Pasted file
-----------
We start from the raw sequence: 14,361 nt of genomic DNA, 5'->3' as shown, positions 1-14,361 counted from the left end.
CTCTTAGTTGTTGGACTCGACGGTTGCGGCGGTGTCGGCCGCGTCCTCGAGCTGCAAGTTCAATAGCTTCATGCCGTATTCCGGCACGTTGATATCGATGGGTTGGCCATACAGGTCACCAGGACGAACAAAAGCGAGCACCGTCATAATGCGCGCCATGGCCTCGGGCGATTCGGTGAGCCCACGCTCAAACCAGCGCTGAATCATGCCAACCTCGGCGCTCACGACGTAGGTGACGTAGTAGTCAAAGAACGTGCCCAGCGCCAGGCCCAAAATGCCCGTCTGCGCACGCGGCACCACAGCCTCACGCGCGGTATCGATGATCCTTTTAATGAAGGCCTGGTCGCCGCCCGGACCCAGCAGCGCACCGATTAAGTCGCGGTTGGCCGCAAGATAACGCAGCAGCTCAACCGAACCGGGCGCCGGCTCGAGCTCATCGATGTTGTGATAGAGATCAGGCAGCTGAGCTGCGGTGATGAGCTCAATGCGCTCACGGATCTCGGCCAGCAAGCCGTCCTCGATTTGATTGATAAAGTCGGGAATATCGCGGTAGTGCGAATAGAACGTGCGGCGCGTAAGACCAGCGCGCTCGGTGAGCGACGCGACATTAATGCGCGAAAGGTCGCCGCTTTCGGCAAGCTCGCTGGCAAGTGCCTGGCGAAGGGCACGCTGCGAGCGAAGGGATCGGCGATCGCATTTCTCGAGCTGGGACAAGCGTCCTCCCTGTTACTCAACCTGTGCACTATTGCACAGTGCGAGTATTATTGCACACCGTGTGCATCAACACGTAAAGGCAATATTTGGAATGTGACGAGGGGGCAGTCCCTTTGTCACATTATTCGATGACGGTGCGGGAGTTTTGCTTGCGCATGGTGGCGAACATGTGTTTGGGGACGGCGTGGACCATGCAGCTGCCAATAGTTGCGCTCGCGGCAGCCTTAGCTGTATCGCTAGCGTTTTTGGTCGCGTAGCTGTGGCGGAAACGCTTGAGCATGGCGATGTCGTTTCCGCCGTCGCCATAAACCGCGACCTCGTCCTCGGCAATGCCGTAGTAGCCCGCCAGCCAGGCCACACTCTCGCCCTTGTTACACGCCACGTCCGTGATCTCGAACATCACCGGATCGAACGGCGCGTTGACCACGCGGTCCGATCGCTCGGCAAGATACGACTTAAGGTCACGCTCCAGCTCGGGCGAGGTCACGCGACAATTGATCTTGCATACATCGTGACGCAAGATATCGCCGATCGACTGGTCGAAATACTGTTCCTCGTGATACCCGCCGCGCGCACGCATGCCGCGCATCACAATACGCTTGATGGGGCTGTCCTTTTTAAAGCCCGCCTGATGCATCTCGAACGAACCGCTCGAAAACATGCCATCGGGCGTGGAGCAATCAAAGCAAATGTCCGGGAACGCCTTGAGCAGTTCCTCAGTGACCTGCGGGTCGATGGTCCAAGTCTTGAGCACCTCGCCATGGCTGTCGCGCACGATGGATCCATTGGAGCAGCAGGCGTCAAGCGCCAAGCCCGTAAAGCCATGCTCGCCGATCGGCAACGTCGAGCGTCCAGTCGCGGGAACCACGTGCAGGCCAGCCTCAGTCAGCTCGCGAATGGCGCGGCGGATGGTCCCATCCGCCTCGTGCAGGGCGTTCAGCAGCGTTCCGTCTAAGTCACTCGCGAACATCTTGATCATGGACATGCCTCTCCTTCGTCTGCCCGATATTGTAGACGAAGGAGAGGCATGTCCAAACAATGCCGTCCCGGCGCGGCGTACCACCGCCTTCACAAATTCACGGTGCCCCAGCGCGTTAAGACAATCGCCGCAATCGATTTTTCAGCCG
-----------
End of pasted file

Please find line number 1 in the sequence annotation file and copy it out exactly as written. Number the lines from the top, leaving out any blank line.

We start from the raw sequence: 14,361 nt of genomic DNA, 5'->3' as shown, positions 1-14,361 counted from the left end.